AER published ‘Semi-Scheduled Generator Compliance Bulletin and Checklist’

Catching up on a bit of activity in regulatory space of the NEM, we noted that (on 1st July 2022) the AER published new Semi-Scheduled Generator Compliance Bulletin, and new Checklist.  On this page they noted:

‘The AER’s Semi-Scheduled Generator (SSG) compliance bulletin outlines to SSGs our expectations regarding compliance with a number of critical obligations under the National Electricity Rules. While these expectations are mostly similar to those for Scheduled Generators, there are some differences due to the reliance of SSGs on specific weather conditions as a fuel source.

This compliance bulletin sets out key obligations of SSGs relating to various functions such as registration, operational forecasting, dispatch, communication, and the provision of data. It sets out examples of what we consider to be good practice approaches to compliance, which we strongly encourage participants to adopt. The related checklist contains several tasks that may assist market participants to achieve compliance and provides links to relevant supporting procedures published by the AER and AEMO.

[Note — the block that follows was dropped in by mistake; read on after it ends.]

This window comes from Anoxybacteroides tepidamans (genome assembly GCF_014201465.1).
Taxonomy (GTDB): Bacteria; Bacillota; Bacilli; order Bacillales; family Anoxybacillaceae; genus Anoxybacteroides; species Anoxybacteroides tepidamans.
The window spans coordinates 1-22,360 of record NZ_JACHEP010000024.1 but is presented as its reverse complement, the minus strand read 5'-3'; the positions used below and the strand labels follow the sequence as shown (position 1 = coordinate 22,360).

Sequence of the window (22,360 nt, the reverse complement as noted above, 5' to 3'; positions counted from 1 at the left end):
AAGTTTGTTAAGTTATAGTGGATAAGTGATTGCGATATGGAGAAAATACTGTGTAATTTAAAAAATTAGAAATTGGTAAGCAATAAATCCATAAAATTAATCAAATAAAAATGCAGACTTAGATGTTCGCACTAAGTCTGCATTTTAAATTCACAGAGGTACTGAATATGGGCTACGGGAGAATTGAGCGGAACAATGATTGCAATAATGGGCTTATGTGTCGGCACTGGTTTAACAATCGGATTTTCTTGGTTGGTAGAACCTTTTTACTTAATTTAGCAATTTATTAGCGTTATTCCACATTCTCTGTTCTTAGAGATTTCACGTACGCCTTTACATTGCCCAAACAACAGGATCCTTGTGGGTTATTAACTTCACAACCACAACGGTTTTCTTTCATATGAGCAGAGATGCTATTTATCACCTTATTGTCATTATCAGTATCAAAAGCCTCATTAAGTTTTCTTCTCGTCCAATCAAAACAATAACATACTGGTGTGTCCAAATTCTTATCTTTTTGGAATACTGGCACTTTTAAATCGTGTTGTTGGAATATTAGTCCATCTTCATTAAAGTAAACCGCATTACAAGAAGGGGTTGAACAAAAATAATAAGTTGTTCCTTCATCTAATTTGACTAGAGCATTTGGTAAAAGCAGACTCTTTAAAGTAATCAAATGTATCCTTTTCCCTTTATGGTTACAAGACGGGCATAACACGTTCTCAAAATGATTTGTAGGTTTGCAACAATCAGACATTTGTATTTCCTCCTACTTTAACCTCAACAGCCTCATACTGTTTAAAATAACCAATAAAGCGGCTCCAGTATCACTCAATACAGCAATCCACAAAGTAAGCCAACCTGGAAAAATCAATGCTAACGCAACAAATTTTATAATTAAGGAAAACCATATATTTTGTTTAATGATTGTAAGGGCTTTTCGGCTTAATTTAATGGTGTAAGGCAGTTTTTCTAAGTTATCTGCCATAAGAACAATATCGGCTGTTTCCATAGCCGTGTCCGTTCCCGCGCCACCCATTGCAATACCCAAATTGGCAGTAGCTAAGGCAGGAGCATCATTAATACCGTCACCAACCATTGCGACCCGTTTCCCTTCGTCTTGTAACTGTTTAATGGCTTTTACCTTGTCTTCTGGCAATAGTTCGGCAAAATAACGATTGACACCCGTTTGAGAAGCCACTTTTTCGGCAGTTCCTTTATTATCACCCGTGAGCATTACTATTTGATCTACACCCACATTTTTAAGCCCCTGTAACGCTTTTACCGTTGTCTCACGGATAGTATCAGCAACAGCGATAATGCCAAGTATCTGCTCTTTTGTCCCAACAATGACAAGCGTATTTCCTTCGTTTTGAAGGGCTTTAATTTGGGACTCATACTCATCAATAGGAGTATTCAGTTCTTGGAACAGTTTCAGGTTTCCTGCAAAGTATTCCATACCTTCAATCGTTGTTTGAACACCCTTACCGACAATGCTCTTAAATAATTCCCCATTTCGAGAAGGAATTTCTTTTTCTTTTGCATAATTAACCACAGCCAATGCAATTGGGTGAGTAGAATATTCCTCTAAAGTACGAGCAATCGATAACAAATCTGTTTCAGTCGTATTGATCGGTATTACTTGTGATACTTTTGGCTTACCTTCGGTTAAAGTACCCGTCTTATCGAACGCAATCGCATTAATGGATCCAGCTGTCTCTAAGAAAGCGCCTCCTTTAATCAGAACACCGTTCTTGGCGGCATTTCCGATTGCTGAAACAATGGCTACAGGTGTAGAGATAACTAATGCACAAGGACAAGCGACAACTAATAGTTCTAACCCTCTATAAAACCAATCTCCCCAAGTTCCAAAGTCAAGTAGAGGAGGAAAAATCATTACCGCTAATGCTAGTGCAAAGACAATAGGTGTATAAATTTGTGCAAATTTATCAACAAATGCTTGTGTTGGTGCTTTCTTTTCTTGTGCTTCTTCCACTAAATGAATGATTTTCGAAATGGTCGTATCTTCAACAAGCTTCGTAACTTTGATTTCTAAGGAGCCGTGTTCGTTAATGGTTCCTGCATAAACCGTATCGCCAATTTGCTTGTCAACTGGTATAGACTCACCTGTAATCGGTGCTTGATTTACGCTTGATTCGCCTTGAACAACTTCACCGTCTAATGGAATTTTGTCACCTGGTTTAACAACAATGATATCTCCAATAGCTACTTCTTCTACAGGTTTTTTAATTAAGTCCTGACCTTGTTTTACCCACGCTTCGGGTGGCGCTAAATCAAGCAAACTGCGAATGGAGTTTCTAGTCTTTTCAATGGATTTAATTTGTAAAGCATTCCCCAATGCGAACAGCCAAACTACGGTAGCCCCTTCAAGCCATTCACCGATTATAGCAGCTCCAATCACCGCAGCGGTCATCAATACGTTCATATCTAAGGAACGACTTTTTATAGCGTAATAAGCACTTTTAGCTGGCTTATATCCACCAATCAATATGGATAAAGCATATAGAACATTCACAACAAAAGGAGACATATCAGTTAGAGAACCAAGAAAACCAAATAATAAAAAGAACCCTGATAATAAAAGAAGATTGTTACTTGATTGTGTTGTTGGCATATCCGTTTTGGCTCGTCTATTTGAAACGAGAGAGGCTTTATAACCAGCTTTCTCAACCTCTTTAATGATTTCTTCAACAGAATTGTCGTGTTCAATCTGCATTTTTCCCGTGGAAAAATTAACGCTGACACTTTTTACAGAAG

Participants should review their practices in light of the information set out in the bulletin and checklist, and update them as appropriate.

The information in the bulletin and checklist is provided for guidance only and is not an exhaustive list that guarantees compliance. Market participants will need to make a commercial decision about how best to operate, guided by private legal advice, where appropriate.’

… and linked to these two documents:


Semi-Sched Generator
Compliance Bulletin
Semi-Sched Generator

The 28-page Compliance Bulletin is here:


The 1-page Checklist is here:


As frequent readers of WattClarity® will have noted, we’ve been wondering for a while whether the Semi-Scheduled category is either/both scalable and sustainable into the future (for instance on 9th July 2020, 17th July 2020, 24th July 2020, and on other occasions)

In several of the Appendices within GenInsights21 recently we explored different aspects of this question in considerable detail. (e.g. Appendix 17, and Key Observation 13).

It seems to us that the AER is striving to do what it can through Bulletins like these to give the category the greatest chance of being both scalable and sustainable: